while (tmp != null) {
// Increment the counter
length++;
// Move forward to next node
tmp = tmp.next;
}

// Return the length of the list
return length;
}

// Get the length of both lists

// Create pointers to reference the heads of both lists

// If list A is shorter, skip over the extra leading nodes in list B
while (lengthA < lengthB) {
lengthB--;
tmpB = tmpB.next;
} // End once the lists at the end of both pointers are the same length

// If list B is shorter, skip over the extra leading nodes in list A
while (lengthA > lengthB) {
lengthA--;
tmpA = tmpA.next;
} // End once the lists at the end of both pointers are the same length

// Now that both list heads are pointing to the same number of nodes,
// walk the pointers forward until they match
// We only need to check one node because the lists have the same length
while (tmpA != null) {
// If the two references point to the same node
if (tmpA == tmpB) {
// Return one of the references
return tmpA;
}

// Walk pointers forward
tmpA = tmpA.next;
tmpB = tmpB.next;
}

// No intersection found
return null;
}

/**
*
*	@return A reference to the node where the two lists converged
*			or null if they don't intersect
**/
// Pointers to the list heads

// A set of all the nodes in one of the lists
Set traversedNodes = new HashSet();

// Use one pointer to iterate through the first list
while (tmpA != null) {
// Add each node to the set
// Walk pointer forward
tmpA = tmpA.next;
}

// Use the other pointer to iterate through the second list
// to find the first already seen node
while (tmpB != null) {
// If current node was already seen when traversing listA
if (traversedNodes.contains(tmpB)) {
// The point of convergence was found, return the node
return tmpB;
}

// Walk pointer forward
tmpB = tmpB.next;
}

// No intersection found
return null;
}
}

class ListNode {
/* The data value stored within the node */
E data;
/* A reference to the next element in the list */
ListNode next;

ListNode(E data) {
this.data = data;
this.next = null;
}
}``````

# Objective

Given an array of integers and a value, find a pair of distinct elements in the array that sum to the given value.

# Observations

1. We want to find two elements satisfying:
`element1 + element2 = value`
2. We need to find `element1` and `element2` within the array that satisfy the equation above (if they even exist), but `value` is known.
3. We can rearrange this equation as:
• `element1 = value - element2`
• `element2 = value - element1`
Code
``````import java.util.*;

class Solution {

/**
*	@param int[] nums An array of non-negative integers
*	@param int sum The value the pair of elements must sum to
*
*	@return The distinct pair of VALUES in the array whose corresponding
*			values sum to the value of 'sum', or [-1, -1] if not found.
**/
public static int[] twoSumValues(int[] nums, int sum) {
// Create a map of num elements to indices
Map numToIndex = new HashMap();

// Fill the map
for (int i = 0; i < nums.length; i++) {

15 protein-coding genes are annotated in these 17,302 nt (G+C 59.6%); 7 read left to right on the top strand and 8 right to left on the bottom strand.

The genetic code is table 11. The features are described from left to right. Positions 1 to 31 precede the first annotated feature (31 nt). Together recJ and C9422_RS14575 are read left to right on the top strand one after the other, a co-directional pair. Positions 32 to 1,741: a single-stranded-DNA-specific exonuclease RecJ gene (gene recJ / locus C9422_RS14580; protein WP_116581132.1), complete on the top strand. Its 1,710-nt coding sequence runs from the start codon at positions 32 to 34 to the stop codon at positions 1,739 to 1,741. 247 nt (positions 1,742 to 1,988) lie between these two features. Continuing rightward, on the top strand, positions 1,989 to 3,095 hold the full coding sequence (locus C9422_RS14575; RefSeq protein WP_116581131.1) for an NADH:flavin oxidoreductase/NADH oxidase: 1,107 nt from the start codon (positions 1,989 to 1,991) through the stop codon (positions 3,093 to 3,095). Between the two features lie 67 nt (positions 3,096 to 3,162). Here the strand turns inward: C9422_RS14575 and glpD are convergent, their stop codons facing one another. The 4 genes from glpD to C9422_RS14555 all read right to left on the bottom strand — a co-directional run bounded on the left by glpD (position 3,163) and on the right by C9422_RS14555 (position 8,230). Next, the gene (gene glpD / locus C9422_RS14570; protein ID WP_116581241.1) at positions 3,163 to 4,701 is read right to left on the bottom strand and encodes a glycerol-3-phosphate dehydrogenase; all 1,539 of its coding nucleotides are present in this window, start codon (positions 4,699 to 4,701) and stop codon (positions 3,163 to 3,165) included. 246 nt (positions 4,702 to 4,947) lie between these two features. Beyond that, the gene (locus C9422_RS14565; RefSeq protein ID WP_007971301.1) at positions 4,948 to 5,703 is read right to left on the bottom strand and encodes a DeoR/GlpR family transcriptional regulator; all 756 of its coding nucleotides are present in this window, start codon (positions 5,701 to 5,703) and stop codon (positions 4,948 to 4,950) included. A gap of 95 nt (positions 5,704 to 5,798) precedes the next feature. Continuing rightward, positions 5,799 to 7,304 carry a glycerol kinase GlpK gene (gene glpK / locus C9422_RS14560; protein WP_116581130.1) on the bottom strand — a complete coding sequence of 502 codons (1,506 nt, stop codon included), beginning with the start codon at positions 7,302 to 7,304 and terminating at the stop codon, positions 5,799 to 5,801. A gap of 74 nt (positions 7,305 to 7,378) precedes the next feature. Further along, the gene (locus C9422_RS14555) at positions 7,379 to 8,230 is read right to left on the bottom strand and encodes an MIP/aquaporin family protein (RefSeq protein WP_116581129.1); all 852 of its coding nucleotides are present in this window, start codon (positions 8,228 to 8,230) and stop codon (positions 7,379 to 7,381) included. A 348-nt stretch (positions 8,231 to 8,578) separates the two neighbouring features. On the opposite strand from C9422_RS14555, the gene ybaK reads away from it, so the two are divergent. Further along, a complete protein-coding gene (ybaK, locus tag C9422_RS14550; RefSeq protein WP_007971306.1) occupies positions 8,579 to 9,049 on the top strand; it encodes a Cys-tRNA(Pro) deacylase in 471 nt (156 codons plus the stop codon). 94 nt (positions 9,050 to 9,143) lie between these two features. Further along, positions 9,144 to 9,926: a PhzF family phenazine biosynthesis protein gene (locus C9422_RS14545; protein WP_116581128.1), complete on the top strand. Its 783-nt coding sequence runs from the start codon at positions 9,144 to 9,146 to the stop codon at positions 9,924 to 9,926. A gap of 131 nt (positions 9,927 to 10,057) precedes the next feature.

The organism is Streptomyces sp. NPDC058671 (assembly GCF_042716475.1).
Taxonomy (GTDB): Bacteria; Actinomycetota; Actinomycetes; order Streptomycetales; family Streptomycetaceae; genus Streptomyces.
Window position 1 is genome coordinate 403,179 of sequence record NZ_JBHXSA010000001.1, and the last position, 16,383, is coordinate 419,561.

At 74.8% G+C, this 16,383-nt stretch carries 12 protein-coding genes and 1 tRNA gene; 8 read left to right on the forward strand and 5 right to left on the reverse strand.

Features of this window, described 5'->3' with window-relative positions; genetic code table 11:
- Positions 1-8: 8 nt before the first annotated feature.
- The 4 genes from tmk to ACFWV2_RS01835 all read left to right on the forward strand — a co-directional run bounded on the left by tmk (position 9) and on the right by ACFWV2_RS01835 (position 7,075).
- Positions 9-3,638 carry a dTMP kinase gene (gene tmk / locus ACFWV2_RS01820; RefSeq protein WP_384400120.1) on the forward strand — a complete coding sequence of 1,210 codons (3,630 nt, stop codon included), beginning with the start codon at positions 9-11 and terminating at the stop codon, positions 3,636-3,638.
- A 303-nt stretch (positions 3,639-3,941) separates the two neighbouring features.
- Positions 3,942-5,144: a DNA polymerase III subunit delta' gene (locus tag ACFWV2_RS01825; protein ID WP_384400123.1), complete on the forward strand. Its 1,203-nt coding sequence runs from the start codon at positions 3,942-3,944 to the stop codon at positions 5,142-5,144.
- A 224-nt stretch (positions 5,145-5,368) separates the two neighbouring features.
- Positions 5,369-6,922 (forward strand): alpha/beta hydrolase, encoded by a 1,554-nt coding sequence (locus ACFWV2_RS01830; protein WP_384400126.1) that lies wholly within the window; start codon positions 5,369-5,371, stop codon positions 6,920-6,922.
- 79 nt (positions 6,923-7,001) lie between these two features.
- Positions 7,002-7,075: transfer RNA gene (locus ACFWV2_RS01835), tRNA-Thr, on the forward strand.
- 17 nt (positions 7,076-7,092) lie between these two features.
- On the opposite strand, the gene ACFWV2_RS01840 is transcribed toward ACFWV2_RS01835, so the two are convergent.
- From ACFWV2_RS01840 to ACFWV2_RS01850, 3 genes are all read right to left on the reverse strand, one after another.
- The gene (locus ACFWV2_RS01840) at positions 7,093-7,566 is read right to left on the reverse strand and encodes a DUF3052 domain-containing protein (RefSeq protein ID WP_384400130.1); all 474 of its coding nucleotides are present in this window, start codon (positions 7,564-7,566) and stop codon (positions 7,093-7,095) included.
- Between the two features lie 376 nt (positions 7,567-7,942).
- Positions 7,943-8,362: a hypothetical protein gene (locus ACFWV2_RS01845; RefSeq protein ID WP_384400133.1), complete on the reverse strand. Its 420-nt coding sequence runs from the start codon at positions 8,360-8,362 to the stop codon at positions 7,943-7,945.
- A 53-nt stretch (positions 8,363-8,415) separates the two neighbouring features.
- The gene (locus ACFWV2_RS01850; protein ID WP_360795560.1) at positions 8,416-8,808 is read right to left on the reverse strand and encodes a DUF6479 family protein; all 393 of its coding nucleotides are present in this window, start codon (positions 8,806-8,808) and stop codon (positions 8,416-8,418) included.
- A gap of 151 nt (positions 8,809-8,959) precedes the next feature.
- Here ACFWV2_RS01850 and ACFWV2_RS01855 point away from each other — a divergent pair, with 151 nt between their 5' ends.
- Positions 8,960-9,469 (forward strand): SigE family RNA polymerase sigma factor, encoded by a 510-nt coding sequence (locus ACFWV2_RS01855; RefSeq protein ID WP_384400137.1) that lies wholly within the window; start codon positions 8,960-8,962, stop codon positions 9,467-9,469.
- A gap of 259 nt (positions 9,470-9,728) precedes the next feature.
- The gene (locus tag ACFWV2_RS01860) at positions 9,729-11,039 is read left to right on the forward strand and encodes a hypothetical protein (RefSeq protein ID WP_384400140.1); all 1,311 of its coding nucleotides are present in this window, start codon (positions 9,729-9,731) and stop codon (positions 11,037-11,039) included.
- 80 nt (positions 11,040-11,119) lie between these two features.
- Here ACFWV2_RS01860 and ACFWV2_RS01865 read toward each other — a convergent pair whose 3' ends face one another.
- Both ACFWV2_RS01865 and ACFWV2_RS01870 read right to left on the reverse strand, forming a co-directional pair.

// It doesn't matter if indices are overwritten
// because the final value will map to the largest index
numToIndex.put(nums[i], i);
}

// Iterate through values from smallest index to largest
// This ensures that overwritten values still match to later indices
// (e.g., if sum is 4 and there is a 2 at both indices 0 and 1, map only contains 2 mapped to 1)
for (int i = 0; i < nums.length - 1; i++) {

// See if a match exists in map
Integer index = numToIndex.get(sum - nums[i]);

// If match exists and the second element's index is later than the first
if (index != null && index > i) {
// Return the pair of distinct indices
return new int[]{nums[i], nums[index]};
}
}

// No solution found
return new int[]{-1, -1};
}

/**
*	@param int[] nums An array of non-negative integers
*	@param int sum The value
*
*	@return The distinct pair of INDICES in the array whose corresponding
*			values sum to the value of 'sum', or [-1, -1] if not found.
**/
public static int[] twoSumIndices(int[] nums, int sum) {
// Create a map of num elements to indices
Map numToIndex = new HashMap();

// Fill the map
for (int i = 0; i < nums.length; i++) {
// It doesn't matter if indices are overwritten
// because the final value will map to the largest index
numToIndex.put(nums[i], i);
}

// Iterate through values from smallest index to largest
// This ensures that overwritten values still match to later indices
// (e.g., if sum is 4 and there is a 2 at both indices 0 and 1, map only contains 2 mapped to 1)
for (int i = 0; i < nums.length - 1; i++) {

// See if a match exists in map
Integer index = numToIndex.get(sum - nums[i]);

// If match exists and the second element's index is later than the first
if (index != null && index > i) {
// Return the pair of distinct indices
return new int[]{i, index};
}
}

// No solution found
return new int[]{-1, -1};
}
}``````

# Objective

Given a string of characters, determine whether or not some permutation of the string creates a palindrome.

# Observations

1. A palindrome is a word that reads the same forward as it does backward.
2. We can use a sequence of characters to build a palindrome if either of the following conditions are satisfied:
• Each character occurs an even number of times.
• Each character occurs an even number of times except for one character.
Code
``````import java.util.*;

class Solution {
/**
*	@param String s The string to check
*	@return true if the string can be permuted into a palindrome
**/
public static boolean hasPalindromicPermutation(String s) {
// Create a set to hold unmatched characters
Set unmatched = new HashSet();

for (int i = 0; i < s.length(); i++) {
// The current character
char c = s.charAt(i);

// If the character exists in the set, remove it
if (unmatched.contains(c)) {
unmatched.remove(c);
}
// Character is unmatched, add it to the set
else {